I boarded a brand new Gulfstream G4, the premier corporate jet of the time, the door closes and within five minutes we are airborne and rapidly begin climbing to almost 50,000 feet.
As we all start to relax (Mr. O’Reilly, his daughter Justine, his friend the owner of Guinness Brewery, and myself), and dinner is being prepared by the steward, I begin to talk to Mr. O’Reilly. He unclasps his tie, and begins to tell me about his day. He is in a very jovial mood. He thinks he has discovered a way to have a vending machine that can keep french fries fresh, and hot for long periods of time without becoming rancid. A Frenchman has discovered a process to prevent the oil from breaking down. He is going to put one of his french fry vending machines in every college campus in America. Heinz owned Ore-Ida potatoes so he would make a profit on the potatoes, the ketchup, everything. He was going to make a billion dollars on this deal, and he felt a lot richer that afternoon. Forget the beer, let’s get to the good stuff.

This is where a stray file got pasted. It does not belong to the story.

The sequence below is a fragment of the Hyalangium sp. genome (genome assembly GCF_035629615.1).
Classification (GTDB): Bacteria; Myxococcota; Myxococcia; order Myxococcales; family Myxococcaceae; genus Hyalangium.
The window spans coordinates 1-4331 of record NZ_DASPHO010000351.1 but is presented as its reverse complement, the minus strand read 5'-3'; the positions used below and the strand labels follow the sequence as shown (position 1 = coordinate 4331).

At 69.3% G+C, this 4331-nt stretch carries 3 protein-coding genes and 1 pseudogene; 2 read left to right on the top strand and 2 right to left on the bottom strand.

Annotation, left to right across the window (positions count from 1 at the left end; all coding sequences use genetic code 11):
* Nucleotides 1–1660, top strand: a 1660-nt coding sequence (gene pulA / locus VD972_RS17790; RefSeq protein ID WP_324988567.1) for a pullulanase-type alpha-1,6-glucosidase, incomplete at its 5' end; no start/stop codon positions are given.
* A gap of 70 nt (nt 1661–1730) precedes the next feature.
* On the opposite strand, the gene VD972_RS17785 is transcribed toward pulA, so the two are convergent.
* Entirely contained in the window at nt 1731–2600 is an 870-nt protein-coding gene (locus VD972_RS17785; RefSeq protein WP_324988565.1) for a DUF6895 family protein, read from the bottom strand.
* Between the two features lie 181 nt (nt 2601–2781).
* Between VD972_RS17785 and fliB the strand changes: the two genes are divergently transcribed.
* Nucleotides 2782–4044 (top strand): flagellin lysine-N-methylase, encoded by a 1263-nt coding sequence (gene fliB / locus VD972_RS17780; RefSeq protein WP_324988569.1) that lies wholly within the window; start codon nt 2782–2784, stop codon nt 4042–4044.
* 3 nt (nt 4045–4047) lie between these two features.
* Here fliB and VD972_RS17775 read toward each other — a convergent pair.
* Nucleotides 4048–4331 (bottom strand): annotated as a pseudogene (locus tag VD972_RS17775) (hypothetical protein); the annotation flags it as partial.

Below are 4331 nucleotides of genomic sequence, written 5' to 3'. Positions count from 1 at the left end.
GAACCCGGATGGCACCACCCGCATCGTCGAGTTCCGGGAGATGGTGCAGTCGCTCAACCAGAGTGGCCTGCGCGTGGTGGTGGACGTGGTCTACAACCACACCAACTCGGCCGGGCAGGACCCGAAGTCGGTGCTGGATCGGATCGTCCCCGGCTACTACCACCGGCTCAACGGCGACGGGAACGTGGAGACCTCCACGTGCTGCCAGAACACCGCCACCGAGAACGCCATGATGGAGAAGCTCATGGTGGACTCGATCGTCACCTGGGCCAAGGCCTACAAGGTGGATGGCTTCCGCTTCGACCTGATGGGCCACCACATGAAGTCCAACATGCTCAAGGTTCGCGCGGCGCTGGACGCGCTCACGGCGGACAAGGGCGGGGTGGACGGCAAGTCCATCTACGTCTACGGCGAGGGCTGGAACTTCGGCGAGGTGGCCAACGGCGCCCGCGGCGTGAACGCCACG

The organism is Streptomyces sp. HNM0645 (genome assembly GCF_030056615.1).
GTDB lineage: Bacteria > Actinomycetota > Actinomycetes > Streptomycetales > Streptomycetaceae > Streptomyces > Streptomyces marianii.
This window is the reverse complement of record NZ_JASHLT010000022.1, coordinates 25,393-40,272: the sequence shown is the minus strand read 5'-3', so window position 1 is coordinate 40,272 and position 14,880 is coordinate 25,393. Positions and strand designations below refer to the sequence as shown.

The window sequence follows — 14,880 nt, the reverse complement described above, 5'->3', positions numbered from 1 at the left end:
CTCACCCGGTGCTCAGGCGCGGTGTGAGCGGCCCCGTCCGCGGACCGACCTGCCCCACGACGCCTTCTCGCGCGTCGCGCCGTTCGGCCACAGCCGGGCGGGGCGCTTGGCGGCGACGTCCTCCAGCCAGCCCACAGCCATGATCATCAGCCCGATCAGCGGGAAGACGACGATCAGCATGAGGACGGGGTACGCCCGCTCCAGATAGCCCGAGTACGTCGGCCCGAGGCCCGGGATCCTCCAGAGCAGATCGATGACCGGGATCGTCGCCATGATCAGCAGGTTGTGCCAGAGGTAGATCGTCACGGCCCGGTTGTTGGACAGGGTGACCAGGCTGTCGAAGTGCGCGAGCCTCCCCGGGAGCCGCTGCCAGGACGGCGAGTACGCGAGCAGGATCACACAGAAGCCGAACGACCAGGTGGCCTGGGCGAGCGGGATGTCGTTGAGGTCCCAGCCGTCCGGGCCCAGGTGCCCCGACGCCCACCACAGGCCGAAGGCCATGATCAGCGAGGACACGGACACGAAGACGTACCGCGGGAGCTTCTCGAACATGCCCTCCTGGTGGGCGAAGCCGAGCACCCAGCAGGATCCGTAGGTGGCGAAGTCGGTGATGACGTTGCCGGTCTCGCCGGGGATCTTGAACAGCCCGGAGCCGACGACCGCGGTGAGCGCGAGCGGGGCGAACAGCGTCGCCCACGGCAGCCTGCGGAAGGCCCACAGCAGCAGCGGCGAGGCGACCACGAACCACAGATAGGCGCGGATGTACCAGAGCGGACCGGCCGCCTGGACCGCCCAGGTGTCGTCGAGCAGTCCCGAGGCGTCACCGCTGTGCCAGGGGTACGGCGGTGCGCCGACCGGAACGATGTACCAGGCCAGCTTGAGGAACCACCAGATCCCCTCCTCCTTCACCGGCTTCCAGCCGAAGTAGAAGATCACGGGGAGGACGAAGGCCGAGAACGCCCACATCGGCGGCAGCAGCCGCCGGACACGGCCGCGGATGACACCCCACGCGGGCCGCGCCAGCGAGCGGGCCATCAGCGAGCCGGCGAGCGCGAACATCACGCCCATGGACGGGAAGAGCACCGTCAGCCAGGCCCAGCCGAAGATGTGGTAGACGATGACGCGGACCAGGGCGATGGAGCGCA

As the light begins to get very low in the sky, as we jet at almost mach 1 toward the east, I see there is enough light to take a quick photograph of the man of the hour, at work on the company’s jet. I ask him if it’s ok, and he says fine, and I take a few frames of a legendary master of the universe as he jets his way home after a days work.
We all agree to meet at Castlemartin in a few months where he will give me as much time as I need.
Off I go in Dublin along with Mr. Guinness, and Justine, and off he goes to Cairo to meet with Mubarak about some food deal in Egypt.
When I returned back to New York, and Bennett Robinson, the Art Director saw the few frames I shot on the plane, he said “This is it. No need to go any further.”
For some reason he felt this to be the quintessential portrait of a CEO of the 1980’s. I, on the other hand, thought this a simple picture of a man by a corporate jet window. But Bennett would hear none of this. He was sure this picture told it all. A powerful man at work, diligent, dedicated, energized. With Bennett’s words to my ears I started a new career that helped me extricate myself from my marriage, and my previous life. I began a whole new chapter of my story.
So I never got to Caslemartin that year, but I did the next as I was invited back to do more work the second year. There are stories to tell of the rich and famous, but this will have to wait until next week.